“This is LA. The western capital of the US. The northern capital of Latin America. And the eastern capital of the Pacific rim. A city made of more than 100 nations. Thousands of startups. And 18 million hard-dreaming people. Working to reinvent the city. Sunrise after sunrise. Athletes, storytellers, innovators. Working to achieve their dreams. Welcome to the new LA. – LA24”.
Such is the warm and inviting message accompanying the series of sequential video clips in a joint effort to give off an impression of a vibrant, colorful, and multicultural Los Angeles that welcomes everyone…unless you are Asian, South Asian, or Pacific Islander descent (AAPI). Much to the dismay of AAPI of Los Angeles as well as the rest of the country, the complete absence of any portrayal of one single AAPI serves as a harsh reminder that the “perpetual foreigner” status that has haunted the Asian community for the last 200 years is still alive and kicking since the first wave of Chinese immigrants set foot on the shores of this nation in 1815.
An attempt was made to spotlight Los Angeles as an open-minded cosmopolitan city in full support of equal opportunity and progressive change to the world, but in an ironic twist this advertisement has only succeeded in testifying to the existence and continuation of the age old tradition of ignorance and intolerance towards mainstream America’s favorite eternal immigrants. For two centuries AAPI have been cast as outsiders despite having arrived earlier than the subsequent waves of many European ethnic groups in pursuit of realizing the American dream. To this day the general interpretation of their presence has been that of being either invisible or threatening. It appears mainstream America aims to keep it that way.
Yellow Peril is a term used to dehumanize people of East Asian descent into a threatening, monolithic horde.
Historically, as with many other nationalities of immigrants seeking a better life here, the humble forefathers of AAPI had to start from rock bottom. Although initially comprised of merchants and sailors, the eventual labor shortage in the midst of developing the First Transcontinental Railroad in the mid-19th century opened doors to waves of Cantonese laborers representing the early communities of Asian-Americans. These newly recruited workers were only tolerated as “coolie” laborers, a class of people barely higher than slaves, and thereby treated as such. This was only to be the beginning of a string of abuses to befall upon future AAPI generations to come. Historical transgressions against AAPIs began with laws affecting their immigration, marriage, and incarceration rights, such as the Page Act of 1875, to the Chinese Exclusion Act of 1882, to state and federal Anti-miscegenation laws, and finally culminating with FDR (Franklin DeLano Roosevelt)’s internment of Japanese Americans in 1942. Of course, these are some softer examples of transgressions that occurred in tandem with lesser-known, more brutal expressions of animosity in the form of bloodshed that erupted every now and then. However, contemporary transgressions against AAPIs continue to this day with no signs of relenting — with glass ceiling in the workplace, affirmative action in education which affirmatively discriminates heaviy against AAPI enrollment but far less detrimental against whites, dehumanization and marginalization in mainstream media, and finally to racially charged targeted acts of violence, otherwise known as hate crimes (i.e. Vincent Chin murder) — all drive home the point that Asian Americans are undesirable foreigners regardless of birthplace or history. To put it bluntly, many non-Asian ethnicities, whose ancestors shared similar struggles akin to those of the first wave of AAPI immigrants, are now recognized as American, while AAPI are not in spite of their deeply rooted history here.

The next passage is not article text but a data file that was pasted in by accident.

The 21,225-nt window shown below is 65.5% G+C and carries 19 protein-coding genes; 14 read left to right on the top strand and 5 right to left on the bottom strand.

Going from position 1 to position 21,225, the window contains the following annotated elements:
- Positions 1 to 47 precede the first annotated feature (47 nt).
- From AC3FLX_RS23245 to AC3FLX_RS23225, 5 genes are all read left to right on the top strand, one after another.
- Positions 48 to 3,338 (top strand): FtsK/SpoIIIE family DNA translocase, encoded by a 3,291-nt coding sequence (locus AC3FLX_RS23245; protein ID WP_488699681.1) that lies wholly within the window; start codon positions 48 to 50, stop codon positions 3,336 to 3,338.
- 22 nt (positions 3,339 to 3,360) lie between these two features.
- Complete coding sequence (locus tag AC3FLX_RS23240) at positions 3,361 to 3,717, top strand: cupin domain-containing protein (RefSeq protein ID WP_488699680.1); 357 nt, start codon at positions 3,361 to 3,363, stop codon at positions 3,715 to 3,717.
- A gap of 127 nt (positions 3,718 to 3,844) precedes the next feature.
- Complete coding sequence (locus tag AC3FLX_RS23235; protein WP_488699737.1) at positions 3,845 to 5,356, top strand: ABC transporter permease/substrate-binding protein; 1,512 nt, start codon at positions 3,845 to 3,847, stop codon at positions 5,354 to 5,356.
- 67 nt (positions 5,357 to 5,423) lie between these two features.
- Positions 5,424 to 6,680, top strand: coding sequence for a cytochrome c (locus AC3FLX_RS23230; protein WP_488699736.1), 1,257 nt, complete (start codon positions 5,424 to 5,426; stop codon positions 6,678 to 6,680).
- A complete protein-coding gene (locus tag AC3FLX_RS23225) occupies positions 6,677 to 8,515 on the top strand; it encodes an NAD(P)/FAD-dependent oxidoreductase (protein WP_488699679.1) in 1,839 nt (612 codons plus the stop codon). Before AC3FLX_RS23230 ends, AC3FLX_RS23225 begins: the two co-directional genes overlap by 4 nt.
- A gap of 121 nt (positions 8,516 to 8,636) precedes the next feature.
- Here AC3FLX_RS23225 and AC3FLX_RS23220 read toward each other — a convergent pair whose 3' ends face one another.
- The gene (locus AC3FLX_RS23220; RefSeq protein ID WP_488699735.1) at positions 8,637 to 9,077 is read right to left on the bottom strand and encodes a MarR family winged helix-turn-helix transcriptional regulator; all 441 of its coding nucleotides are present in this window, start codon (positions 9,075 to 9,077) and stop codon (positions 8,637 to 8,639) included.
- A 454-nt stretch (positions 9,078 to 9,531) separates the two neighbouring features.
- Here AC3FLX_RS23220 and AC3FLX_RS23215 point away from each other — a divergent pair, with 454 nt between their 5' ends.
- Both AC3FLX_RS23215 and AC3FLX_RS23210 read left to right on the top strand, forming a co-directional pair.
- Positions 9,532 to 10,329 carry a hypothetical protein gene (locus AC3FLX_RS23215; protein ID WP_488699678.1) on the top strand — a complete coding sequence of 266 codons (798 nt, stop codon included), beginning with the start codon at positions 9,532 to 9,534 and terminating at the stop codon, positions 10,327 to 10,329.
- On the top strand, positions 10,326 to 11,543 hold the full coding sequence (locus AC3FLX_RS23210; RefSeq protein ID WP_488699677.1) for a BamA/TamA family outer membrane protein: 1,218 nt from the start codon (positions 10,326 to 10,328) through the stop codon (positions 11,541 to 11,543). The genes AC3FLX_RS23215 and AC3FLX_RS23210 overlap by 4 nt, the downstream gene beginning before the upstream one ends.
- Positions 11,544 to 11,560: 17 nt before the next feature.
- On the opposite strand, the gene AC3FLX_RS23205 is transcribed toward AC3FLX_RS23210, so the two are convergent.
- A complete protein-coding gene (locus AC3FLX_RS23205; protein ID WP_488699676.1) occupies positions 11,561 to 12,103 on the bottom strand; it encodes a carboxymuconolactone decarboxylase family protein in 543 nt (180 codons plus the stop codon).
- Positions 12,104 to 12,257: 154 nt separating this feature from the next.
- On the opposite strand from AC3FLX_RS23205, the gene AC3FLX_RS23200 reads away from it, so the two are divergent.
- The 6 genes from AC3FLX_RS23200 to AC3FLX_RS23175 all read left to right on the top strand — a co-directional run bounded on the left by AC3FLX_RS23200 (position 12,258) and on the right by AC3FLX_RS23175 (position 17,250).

The Chinese Massacre of 1871 was a racially motivated mob attack that left 18 Chinese-Americans dead via mass lynching. It is known as one of the biggest mass lynching in American history and took place in, surprise, Los Angeles.
So history aside, let us now shift back to the commercial in question.
The world has changed drastically since the arrival of the first Asians in America, and currently people all over the world are more interconnected than ever before due to faster and improved methods of communication and trade. As global business transactions continue to flourish, ideological and cultural exchanges also form and grow between the U.S. and many foreign nations, especially Asian countries. As such a phenomenon takes place, is it safe to assume that things have gotten better for AAPIs under these circumstances?